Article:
Chat with us, powered by LiveChatEver seen your credit record?

Ever seen your credit record?

It sounds like a strange question at first, but if you’re going to apply for a home loan, or even just a new credit card, the lender is going to be checking your credit report before they approve your application. Yet most people have no idea what’s actually on their credit record...

Your credit report includes details about all of your loans and credit cards, including your punctuality in making repayments.

After changes earlier this year, all credit reports now include information on your repayment history. What many people don’t realise is that even a single missed payment for an amount as low as $150 can appear on your record if it is more than 60 days overdue.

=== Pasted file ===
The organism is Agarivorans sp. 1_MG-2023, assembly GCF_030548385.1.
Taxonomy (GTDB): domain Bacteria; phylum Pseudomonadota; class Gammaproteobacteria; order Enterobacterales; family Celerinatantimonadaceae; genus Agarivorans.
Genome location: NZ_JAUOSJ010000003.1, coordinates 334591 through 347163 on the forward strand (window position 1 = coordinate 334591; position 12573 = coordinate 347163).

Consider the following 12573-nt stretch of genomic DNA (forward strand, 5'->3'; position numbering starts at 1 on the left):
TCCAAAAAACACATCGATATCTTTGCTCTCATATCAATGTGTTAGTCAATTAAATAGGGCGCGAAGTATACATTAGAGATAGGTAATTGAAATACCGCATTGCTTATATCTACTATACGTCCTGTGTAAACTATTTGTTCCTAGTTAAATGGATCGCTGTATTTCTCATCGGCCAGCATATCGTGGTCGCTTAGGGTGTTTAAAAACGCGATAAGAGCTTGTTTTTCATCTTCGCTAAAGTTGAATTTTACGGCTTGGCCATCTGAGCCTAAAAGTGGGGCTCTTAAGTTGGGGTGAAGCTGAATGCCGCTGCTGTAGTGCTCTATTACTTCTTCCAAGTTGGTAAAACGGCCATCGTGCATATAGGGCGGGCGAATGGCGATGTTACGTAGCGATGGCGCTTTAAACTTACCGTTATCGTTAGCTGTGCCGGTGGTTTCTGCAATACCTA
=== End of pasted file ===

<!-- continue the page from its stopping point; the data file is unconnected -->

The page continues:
These details can remain on your record for as long as 5 years, even after it has been paid.

The important thing to remember is that you can find out what is on your credit record, and it’s free.

This could be very handy if you plan on applying for credit in the near future, particularly if there is something on your record that is incorrect, as it gives you a chance to rectify the error before it causes you a problem.

You can request a copy of your credit record from any one of the main credit reporting agencies, and we’ve included links to each at the bottom of this article.

Your report will take a week or two to be received, but you can get one almost immediately for a fee.

In order to apply, you will need to provide your full name, current and previous address, date of birth and a copy of your passport or driver’s licence, along with an official document with your name and address on it, (such as a rates notice, bank statement or electricity bill).

Apparently the types of mistake that can crop up include having a debt listed twice, or an apparent default due to a processing error. If you find a mistake, the credit reporting agency that you obtain the record from can help you correct any mistakes.

To obtain a copy of your credit record, you can contact: